The geologist, amateur or professional, will find in the towering walls of the caldera, which stretches virtually the full 25 kilometers of Santorini’s eastern shore, a unique stratigraphical museum; the archaeologist, archaeophile or art lover will be intrigued by the archaeological wealth, much of it frozen until recently under 40 meters of volcanic ash, spanning the entire 4,500-year cultural history of the Aegean. And all visitors will be delighted by the dramatic scenery, beautiful bays, black-sand beaches and stunning Aegean sunsets.
Although an increasing number of European visitors are arriving in Santorini by air, particularly on direct charter flights, the only way to get a proper introduction is to arrive by sea. Santorini is connected by ferry to Piraeus, the port of Athens, via Ios, Paros and Naxos, and to Crete.
Most travellers indulge in a spot of island-hopping which is a risky business in the off-season (unless you have plenty of time to spare awaiting the next ferry) but relatively simple, although crowded, in summer. Coming from the north, Paros and Naxos are four to five hours away, and Ios, the one-time “mellow” island for 1960s dropouts, half that.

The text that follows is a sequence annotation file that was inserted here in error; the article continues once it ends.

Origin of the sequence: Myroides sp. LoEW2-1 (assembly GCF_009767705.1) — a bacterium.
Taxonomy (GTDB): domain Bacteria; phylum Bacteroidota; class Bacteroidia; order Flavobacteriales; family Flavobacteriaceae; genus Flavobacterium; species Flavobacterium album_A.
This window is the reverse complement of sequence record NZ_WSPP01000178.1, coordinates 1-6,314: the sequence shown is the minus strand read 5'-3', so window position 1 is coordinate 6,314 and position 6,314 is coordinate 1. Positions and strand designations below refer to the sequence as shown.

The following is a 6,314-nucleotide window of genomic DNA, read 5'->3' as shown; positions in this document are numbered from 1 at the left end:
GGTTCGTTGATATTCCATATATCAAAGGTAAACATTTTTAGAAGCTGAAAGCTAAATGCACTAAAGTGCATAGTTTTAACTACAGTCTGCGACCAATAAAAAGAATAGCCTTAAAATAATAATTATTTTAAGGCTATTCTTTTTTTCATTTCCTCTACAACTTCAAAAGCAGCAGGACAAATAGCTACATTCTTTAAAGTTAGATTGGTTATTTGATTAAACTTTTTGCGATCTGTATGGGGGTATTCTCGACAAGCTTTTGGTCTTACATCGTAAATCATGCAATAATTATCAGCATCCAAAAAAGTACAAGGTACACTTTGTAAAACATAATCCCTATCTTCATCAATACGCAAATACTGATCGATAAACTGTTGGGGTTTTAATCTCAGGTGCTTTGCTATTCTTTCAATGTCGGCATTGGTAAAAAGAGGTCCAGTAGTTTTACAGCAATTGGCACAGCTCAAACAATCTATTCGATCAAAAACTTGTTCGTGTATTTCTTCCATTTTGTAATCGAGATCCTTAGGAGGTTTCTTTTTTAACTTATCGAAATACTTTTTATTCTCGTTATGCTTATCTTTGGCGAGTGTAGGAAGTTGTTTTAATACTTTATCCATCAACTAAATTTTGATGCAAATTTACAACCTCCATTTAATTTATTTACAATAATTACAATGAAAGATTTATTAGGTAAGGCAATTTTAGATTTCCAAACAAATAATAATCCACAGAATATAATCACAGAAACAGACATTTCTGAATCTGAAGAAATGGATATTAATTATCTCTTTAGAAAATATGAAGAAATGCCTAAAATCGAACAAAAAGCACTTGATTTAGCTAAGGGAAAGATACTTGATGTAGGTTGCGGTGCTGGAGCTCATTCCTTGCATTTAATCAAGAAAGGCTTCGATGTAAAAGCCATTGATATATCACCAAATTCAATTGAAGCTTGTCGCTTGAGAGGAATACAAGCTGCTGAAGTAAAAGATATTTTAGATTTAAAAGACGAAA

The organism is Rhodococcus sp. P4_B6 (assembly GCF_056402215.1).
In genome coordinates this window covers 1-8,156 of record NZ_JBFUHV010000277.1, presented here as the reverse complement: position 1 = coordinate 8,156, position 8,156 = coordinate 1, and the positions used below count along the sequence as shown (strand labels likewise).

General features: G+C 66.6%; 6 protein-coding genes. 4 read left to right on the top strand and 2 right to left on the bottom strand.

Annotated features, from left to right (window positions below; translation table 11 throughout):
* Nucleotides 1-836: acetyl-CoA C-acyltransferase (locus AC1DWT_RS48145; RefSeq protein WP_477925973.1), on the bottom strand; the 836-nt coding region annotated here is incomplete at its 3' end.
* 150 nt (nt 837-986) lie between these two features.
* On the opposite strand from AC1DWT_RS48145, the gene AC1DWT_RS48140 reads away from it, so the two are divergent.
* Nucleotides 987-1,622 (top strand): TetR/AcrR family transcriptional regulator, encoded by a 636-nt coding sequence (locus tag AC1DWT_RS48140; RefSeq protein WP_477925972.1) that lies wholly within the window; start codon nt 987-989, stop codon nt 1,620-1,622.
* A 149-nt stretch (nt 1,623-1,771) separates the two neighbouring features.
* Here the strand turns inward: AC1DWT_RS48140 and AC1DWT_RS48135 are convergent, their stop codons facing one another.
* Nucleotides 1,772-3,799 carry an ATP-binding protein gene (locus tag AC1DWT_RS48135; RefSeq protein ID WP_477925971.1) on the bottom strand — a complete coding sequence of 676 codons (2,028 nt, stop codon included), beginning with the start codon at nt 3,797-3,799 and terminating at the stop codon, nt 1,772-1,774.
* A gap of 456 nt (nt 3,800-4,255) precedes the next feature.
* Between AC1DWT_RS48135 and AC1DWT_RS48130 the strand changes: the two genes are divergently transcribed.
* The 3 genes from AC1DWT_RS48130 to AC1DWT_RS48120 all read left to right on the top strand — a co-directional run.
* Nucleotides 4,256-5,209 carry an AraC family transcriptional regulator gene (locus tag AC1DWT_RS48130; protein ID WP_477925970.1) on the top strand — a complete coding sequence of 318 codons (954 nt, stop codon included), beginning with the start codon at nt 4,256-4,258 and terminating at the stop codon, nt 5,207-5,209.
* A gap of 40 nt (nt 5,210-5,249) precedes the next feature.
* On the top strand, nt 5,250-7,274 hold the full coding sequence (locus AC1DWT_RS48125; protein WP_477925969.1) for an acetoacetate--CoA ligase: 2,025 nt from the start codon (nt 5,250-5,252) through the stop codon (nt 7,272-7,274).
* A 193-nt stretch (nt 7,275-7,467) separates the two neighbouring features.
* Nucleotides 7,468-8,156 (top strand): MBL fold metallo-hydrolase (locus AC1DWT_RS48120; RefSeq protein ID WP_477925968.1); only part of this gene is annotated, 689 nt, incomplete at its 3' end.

Oia and Thira
In spring, when tourist numbers are still moderate, but ferry services restricted, you will probably arrive at night and miss seeing the towns of Oia and Thira clinging to the rim of the caldera high above. A later inexpensive boat trip to the steaming crater will rectify that.
To reach the main town, Thira, from the port, the budget-conscious visitor will be obliged to scramble on board the local bus for one of the world’s most heart-stopping bus rides up a 300-meter cliff face. But Greek bus drivers know their stuff and one soon learns to accept that and to sit back and enjoy the view.
Most visitors stay in Thira and the lucky ones find a hotel or pension overlooking the sea and crater, paying anywhere between $50 and a king’s ransom for a double room and a view that defies the description of all but a Lord Byron.